In it, Mayor Ron Dellums and Council President Jane Brunner implore Commissioner Bud Selig to appoint a point person to work with the City. They cite Oakland's great history of support for the A's. The letter evens ends with a request to renew urban America:
In these troubling times when everyone is putting their shoulder to the common wheel and President Barack Obama has called on all of us to put the public's interest first, I believe a professional sports league like MLB has an obligation to do the right thing and stand by a city and its people who have historically stood alongside baseball.It's a bit of a stretch, but it's well phrased. Neither Oakland nor San Jose need baseball to be relevant or vital. Both want it to either maintain or raise their profiles (as did Fremont, or at least its pols).
The more interesting bit is on the first page:
For our efforts to succeed, though, we will need a commitment from MLB and the A's that they will work earnestly with us to design a ballpark plan that will be good for Oakland, good for the team, and good for baseball.Those three paragraphs tell us everything we need to know about how Oakland wants to proceed. They want a commitment from MLB and they want to work directly with MLB. That tells me they're going over Lew Wolff's head. They even mention the Fishers, even though John Fisher has generally receded into the background.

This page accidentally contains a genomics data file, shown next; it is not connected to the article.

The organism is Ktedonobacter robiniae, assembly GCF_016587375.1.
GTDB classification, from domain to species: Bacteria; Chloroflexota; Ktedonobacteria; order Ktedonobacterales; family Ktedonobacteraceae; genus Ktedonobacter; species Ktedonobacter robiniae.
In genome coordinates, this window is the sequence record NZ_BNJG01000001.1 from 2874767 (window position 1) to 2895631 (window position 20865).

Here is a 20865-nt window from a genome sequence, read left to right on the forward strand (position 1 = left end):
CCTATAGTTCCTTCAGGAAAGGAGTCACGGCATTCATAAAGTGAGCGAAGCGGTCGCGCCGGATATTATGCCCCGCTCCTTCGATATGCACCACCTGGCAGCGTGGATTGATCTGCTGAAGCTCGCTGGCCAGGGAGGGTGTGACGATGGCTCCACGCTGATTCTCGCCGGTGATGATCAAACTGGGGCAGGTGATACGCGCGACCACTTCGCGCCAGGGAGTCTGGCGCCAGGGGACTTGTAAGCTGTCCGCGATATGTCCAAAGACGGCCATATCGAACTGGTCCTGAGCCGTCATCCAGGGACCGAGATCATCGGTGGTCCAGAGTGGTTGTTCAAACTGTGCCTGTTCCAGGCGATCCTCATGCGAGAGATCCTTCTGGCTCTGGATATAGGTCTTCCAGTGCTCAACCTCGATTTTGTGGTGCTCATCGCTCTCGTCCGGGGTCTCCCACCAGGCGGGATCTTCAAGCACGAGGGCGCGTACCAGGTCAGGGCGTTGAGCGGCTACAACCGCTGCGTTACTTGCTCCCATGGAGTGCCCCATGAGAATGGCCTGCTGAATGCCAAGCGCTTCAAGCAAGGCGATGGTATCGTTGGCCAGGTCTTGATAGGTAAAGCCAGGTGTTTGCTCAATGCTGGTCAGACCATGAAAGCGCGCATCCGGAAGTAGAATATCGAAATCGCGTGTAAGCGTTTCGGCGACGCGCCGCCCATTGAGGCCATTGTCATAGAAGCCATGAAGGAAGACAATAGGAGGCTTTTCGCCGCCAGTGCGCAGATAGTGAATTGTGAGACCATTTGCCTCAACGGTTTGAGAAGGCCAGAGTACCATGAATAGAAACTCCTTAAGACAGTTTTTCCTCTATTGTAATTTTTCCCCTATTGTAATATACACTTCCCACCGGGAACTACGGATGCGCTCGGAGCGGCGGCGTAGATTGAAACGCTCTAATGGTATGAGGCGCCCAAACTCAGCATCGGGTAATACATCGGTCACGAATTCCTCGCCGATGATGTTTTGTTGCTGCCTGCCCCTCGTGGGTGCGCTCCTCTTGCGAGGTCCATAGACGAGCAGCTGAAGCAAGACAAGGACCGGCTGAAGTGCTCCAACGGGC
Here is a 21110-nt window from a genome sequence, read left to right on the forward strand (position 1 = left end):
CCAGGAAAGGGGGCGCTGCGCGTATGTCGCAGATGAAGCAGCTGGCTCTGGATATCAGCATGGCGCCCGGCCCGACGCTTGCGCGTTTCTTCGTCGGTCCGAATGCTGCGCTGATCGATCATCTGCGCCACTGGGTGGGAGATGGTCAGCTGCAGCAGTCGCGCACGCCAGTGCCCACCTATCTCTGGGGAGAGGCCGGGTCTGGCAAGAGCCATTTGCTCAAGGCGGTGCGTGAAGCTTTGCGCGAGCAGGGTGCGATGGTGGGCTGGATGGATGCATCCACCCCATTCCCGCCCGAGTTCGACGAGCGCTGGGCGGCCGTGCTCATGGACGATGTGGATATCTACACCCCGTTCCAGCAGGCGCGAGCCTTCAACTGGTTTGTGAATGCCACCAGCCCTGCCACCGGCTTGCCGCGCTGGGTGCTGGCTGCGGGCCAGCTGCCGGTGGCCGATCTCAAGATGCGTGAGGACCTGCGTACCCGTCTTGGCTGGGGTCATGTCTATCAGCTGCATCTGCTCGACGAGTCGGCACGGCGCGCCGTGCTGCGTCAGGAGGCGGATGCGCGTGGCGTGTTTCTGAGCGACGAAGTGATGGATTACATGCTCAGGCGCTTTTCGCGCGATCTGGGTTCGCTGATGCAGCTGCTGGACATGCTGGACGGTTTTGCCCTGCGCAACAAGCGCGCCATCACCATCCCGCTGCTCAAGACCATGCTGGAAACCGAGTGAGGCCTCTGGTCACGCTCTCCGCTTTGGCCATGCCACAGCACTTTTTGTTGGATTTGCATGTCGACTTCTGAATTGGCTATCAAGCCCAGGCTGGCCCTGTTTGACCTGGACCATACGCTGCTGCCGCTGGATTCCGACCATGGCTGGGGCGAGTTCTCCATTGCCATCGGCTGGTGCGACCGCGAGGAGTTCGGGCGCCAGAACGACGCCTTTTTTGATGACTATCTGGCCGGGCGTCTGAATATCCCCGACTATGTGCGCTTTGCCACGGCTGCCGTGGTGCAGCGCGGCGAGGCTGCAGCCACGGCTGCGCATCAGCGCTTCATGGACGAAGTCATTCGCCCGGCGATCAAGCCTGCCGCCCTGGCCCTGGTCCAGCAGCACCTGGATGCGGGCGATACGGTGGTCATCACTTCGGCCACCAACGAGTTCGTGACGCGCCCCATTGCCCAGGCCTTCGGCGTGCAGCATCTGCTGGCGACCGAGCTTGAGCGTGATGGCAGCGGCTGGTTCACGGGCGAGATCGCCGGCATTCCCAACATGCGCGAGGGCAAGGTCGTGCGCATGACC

We are naming an A's Stadium Committee comprised of some of Oakland's leading civic leaders who will be tasked by the City to work hand-in-hand with you, the Fisher Family and Mr. Lew Wolff to develop a stadium in Oakland.
In particular, we graciously request that you name a point person from the Commissioner's Office who will work with the city to develop a ballpark strategy that will keep the A's in Oakland.
Is this really the way they want to do this? Has the relationship with Lew deteriorated to the point of asking him not to be the lead negotiator? I understand how the Miami situation came about, as Jeff Loria and David Samson kept making demands of Miami and Dade County while entertaining an exodus. The end result was that Bob DuPuy came in, told them to stand in the corner, and brokered the deal, which also appears to be on the precipice thanks to hotel tax revenue shortfalls.
I would think that the best way to write a formal letter like this to Wolff. Next, on Opening Day, make a full court press on Wolff and the Fishers. If they don't respond, then you make a plea to Selig. No city is going to put up money for a ballpark these days. If you're aiming to have the A's invest in the community $500 million in a ballpark and possibly hundreds of millions more for ancillary development that your city wants, then sell them on it, don't try to guilt them into it. There's no rush to make a deal at the present and certainly no need to go over people's heads at this point.
Wow, just wow.